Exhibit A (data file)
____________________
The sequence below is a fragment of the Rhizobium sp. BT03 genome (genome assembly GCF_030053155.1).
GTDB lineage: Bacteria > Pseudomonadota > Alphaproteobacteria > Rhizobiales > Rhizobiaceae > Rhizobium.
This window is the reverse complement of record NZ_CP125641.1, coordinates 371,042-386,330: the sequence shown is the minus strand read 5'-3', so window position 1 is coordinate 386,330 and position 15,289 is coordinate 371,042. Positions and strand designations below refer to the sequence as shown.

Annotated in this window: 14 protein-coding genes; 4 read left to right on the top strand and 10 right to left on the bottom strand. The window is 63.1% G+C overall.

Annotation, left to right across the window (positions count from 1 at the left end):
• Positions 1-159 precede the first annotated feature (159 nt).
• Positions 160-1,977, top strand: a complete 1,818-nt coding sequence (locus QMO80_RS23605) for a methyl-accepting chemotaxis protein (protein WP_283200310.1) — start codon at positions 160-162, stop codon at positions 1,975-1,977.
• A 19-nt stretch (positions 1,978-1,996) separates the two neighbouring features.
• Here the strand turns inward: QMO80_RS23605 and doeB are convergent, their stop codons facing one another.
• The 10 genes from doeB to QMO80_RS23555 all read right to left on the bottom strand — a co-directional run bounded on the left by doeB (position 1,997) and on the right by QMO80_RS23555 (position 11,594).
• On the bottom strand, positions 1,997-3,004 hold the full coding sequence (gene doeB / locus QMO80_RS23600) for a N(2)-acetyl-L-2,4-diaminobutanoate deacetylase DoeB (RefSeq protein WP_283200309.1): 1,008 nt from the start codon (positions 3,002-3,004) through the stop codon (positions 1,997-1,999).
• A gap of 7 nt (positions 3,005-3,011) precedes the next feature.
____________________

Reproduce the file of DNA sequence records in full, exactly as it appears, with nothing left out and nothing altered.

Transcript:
The sequence below is a fragment of the Rhizobium sp. BT03 genome (genome assembly GCF_030053155.1).
GTDB lineage: Bacteria > Pseudomonadota > Alphaproteobacteria > Rhizobiales > Rhizobiaceae > Rhizobium.
This window is the reverse complement of record NZ_CP125641.1, coordinates 371,042-386,330: the sequence shown is the minus strand read 5'-3', so window position 1 is coordinate 386,330 and position 15,289 is coordinate 371,042. Positions and strand designations below refer to the sequence as shown.

Annotated in this window: 14 protein-coding genes; 4 read left to right on the top strand and 10 right to left on the bottom strand. The window is 63.1% G+C overall.

Annotation, left to right across the window (positions count from 1 at the left end):
• Positions 1-159 precede the first annotated feature (159 nt).
• Positions 160-1,977, top strand: a complete 1,818-nt coding sequence (locus QMO80_RS23605) for a methyl-accepting chemotaxis protein (protein WP_283200310.1) — start codon at positions 160-162, stop codon at positions 1,975-1,977.
• A 19-nt stretch (positions 1,978-1,996) separates the two neighbouring features.
• Here the strand turns inward: QMO80_RS23605 and doeB are convergent, their stop codons facing one another.
• The 10 genes from doeB to QMO80_RS23555 all read right to left on the bottom strand — a co-directional run bounded on the left by doeB (position 1,997) and on the right by QMO80_RS23555 (position 11,594).
• On the bottom strand, positions 1,997-3,004 hold the full coding sequence (gene doeB / locus QMO80_RS23600) for a N(2)-acetyl-L-2,4-diaminobutanoate deacetylase DoeB (RefSeq protein WP_283200309.1): 1,008 nt from the start codon (positions 3,002-3,004) through the stop codon (positions 1,997-1,999).
• A gap of 7 nt (positions 3,005-3,011) precedes the next feature.